Under rent reform laws passed by the New York state legislature in 2019, landlords must give advance written notice to tenants, including those renting month-to-month, if they intend to terminate their leases.


My lease ended several years ago and my landlord never sent a renewal, but has been accepting my rent each month. When I'm ready to move out, do I need to give 30 days notice or can I give less? Can my landlord end my lease at any time?

When a lease on a New York City rental expires but a tenant continues to occupy the apartment, and the landlord continues to accept rent, that creates a month-to-month tenancy, says Sam Himmelstein, a lawyer with the firm Himmelstein, McConnell, Gribben, Donoghue & Joseph who represents residential and commercial tenants and tenant associations.

"The tenancy is renewed for 30 more days every time the tenant pays another month's rent," Himmelstein says.

A downside of this arrangement is that it can make things a bit precarious for you. As Himmelstein explained in a previous column, landlords can raise the rent on month-to-month leases by whatever amount they choose. A tenant doesn’t have to agree to the increase, but the landlord can terminate the tenancy if they don't. 

On the bright side, your landlord still has to give you notice if he or she wants you out. Under rent reform laws passed by the New York state legislature in 2019, landlords must give advance written notice to tenants, including those renting month-to-month, if they intend to terminate their leases.

If you’ve been in possession of the apartment for less than a year, you’re entitled to 30 days notice. If you’ve been living there for more than a year and less than two years, the landlord must give 60 days notice, and if you’ve been there for longer than two years, 90 days notice.

“The notice has to be served like a court paper,” Himmelstein says. “It must formally terminate the tenancy at the end of a rental period. So if you pay rent on the first of the month, the termination has to fall on the 30th or 31st of the month that’s 30, 60, or 90 days away, depending on how long you’ve lived there.”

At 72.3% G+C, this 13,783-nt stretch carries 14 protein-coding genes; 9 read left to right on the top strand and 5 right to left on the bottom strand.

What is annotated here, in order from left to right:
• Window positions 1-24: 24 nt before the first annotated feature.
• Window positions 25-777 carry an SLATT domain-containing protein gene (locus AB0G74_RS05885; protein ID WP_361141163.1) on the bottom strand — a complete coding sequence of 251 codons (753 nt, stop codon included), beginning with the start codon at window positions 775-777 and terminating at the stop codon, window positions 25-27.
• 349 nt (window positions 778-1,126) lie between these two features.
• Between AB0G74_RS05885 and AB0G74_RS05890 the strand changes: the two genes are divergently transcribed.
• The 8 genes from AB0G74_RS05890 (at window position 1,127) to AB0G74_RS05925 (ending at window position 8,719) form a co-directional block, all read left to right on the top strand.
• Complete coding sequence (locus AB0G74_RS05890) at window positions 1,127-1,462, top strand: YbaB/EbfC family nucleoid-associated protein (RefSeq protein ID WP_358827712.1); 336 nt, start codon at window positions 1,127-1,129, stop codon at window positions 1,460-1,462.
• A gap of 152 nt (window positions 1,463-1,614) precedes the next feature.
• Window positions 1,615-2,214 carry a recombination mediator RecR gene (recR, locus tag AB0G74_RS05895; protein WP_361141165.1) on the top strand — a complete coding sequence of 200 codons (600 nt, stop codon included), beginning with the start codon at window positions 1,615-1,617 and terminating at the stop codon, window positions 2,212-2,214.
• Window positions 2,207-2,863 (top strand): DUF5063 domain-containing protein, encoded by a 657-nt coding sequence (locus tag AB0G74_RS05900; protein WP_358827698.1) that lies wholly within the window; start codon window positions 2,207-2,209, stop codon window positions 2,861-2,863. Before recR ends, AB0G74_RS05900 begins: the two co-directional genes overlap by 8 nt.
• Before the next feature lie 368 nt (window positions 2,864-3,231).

Tenants who refuse to move out after their landlords have given them the correct legal notice are subject to a holdover proceeding—that is, a case to evict a tenant for reasons other than nonpayment of rent. 

At the moment, though, housing courts are not processing new eviction cases.

“Notices of holdovers used to specify a date you had to appear in court, but now they say you’ll be notified when to appear,” Himmelstein says. “The courts are probably not going to process these cases until next year. They don’t want people coming in to court because of Covid.”

Keep in mind that if you do get sued by your landlord, even if you don’t have to appear in court right away, you could end up on the tenant blacklist—a database of people involved in a NYC housing court case. 

If you’re ready to move out, on the other hand, you’re not obligated to give the same notice to your landlord, although it might be in your best interests to do so.

"There's no reciprocal obligation from the tenant unless there is something in the lease that requires it," Himmelstein says. "When a lease expires, it doesn't get renewed in terms of length, but substantive terms still project into the monthly tenancy." 

This means that certain stipulations set forth in your lease still apply. If your landlord forbids pets, for instance, you can't now adopt a puppy just because the lease has expired. And if the lease included a clause requiring you to give 30 days notice before moving out, that too is still binding.

"But those clauses are usually not in leases, because landlords don't want to give you the option of terminating early during the term of the lease," Himmelstein says. This means that once your lease expires, you likely can move out whenever you want, without giving your landlord a month's notice. 

"You might want to do it anyway, as a matter of courtesy if you have a good relationship with the landlord, so he or she can start planning to re-rent and hire a broker," Himmelstein says. 

This would be especially useful to your landlord now, given that there may be additional challenges in finding new tenants in the midst of the coronavirus pandemic. It might also be a good idea to give your landlord a heads up if you think you might need a recommendation someday when you're applying for another apartment. 


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Read all the Ask a Renters' Rights Lawyer columns here.

Sam Himmelstein, Esq. represents NYC tenants and tenant associations in disputes over evictions, rent increases, rental conversions, rent stabilization law, lease buyouts, and many other issues. He is a partner at Himmelstein, McConnell, Gribben, Donoghue & Joseph in Manhattan. To submit a question for this column, click here. To ask about a legal consultation, email Sam or call (212) 349-3000.

Alanna Schubach

Contributing writer

Contributing editor Alanna Schubach has over a decade of experience as a New York City-based freelance journalist.

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